Michas states that 100 Greeks fought with the Serbs, and that they “quickly became a regular fighting unit” in Mladic’s army (p.18). Indeed, in what must be the most shameful and evil exhibition of the Greek flag since its use by Nazi collaborators in the Second World War, the galanoleuki ended up being raised in July 1995 in the town that became synonymous with the worst atrocity in Europe since Nazism’s defeat. I’ll let Michas tell the story.

One could sense the excitement in the voices of Greek television newscasters as they reported the “fall” of Srbrenica [sic] and the “total defeat” of the “Muslims.”…After all, this victory was a combined Greek-Serbian achievement, epitomized, according to media reports, by hoisting the Greek flag alongside Serbia’s in defeated Srbrenica….

The same night the Bosnian village fell, the Greek national television station MEGA conducted a telephone interview with a brave Greek from Srbrenica: “After the military stopped its bombardment we moved in and ‘cleaned up’ the place!” he informed the audience, his voice trembling from excitement.

According to the Greek daily, Ethnos, four flags were raised in the ruins of Srbrenica’s Orthodox Church: the Serb, the Greek, that of Vergina [!], and that of Byzantium.

“They are flying now side by side,” reported Ethnos, “a living proof of the love and solidarity of the two peoples and of the gratitude which the Serb soldiers feel for the help of the Greek volunteers who are fighting on their side.”

The Greek paramilitaries and Serbs…together celebrated the withdrawal of UN forces….After the victory, the Greek fighters raised the flags and sang the national anthems of the two countries at the top of their voices. (pp. 17-18)

The “cleaning up” to which that Greek Orthodox palikari interviewed by Mega ghoulishly referred was, of course, only the beginning. The Serbs would ultimately massacre 8,000-10,000 Muslim boys and men (nobody really knows) in a slaughter of Biblical cruelty. No Greek can read this passage from Michas’s book without feeling revulsion and shame at the very thought of being associated with such “countrymen.” It is a sobering experience – especially because, as Michas states (pp. 40-41), none of these “volunteers” has ever been investigated, let alone prosecuted, by the Greek government for his actions. I cannot believe that, either collectively or as individuals, they did not multiply and repeatedly violate Greek and international law. And yet, they, too, came back to heroes’ welcomes. The possibility that they had taken part in atrocities against the “Turks” (as the Serbs called Bosnian Muslims) probably made their activities all the more laudable in many Greek eyes.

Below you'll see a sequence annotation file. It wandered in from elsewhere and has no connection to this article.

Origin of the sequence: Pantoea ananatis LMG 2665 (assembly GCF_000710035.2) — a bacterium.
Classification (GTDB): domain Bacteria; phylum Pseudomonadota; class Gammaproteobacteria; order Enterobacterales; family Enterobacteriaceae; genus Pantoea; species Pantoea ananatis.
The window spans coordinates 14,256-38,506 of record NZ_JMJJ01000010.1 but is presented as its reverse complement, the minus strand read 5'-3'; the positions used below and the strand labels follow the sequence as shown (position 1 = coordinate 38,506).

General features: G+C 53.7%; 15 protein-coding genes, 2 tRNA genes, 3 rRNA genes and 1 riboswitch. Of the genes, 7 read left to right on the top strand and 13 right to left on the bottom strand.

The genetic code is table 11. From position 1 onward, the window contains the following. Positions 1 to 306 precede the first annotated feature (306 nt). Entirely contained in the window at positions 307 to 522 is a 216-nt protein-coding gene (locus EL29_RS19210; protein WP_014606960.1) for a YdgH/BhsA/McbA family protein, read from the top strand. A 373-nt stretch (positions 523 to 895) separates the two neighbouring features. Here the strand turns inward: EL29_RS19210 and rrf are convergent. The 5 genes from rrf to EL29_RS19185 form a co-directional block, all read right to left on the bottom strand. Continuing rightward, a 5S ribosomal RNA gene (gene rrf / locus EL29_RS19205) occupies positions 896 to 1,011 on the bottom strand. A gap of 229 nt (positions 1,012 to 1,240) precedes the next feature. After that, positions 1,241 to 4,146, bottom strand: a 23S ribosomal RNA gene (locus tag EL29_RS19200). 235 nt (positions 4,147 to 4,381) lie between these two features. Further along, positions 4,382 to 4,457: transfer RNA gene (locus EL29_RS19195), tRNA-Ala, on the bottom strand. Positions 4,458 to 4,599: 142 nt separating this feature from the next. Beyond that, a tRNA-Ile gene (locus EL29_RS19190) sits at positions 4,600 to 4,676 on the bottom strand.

En touto nika
Every Greek – through my generation, at least – was brought up with certain ideological signposts: Marathon, the Dance of Zalogos, “pali me chronia me kairous,” Alexander the Great, En touto nika, Athanasios Diakos, Thermopylae, Ochi, among many others. Although the historical span of the several events or figures mentioned is almost two and half millennia, the cultural span is the blinking of an eye. For Greeks, all these markers of identity – pagan, Christian, modern – constitute one continuous and indivisible stream of ethnic/national consciousness called Hellenism. Which is also why, for so many Greeks, the past is not only not a foreign country, but, quite the contrary, the land in which they were born and live every day – as pathological as that might appear (and is).

One reason – a critical, central one – that Greek “modernizers” from Adamantios Korais through Dimitris Glinos (both of them, by the way, Diaspora Greeks) to, yes, Costas Simitis have unceasingly battled the Church (or, more correctly, have been battled by the Church) is that the Greek Orthodox Church – like most institutionalized confessions, religious and secular – has always been the bulwark of reaction and regression in Greece. Indeed, the condominium between Church and state in the Orthodox world has always been closer to the model of Islam than to that in the rest of the West. One of the salutary and invaluable services Michas performs in his book is to describe – not in great detail but acutely in any case – the leading role played by the Greek Orthodox hierarchy in the Greek mobilization in support of Balkan fascism. Again, I quote Michas, from the opening to his chapter (strangely) entitled, “The Radicalization of the Orthodox Church”: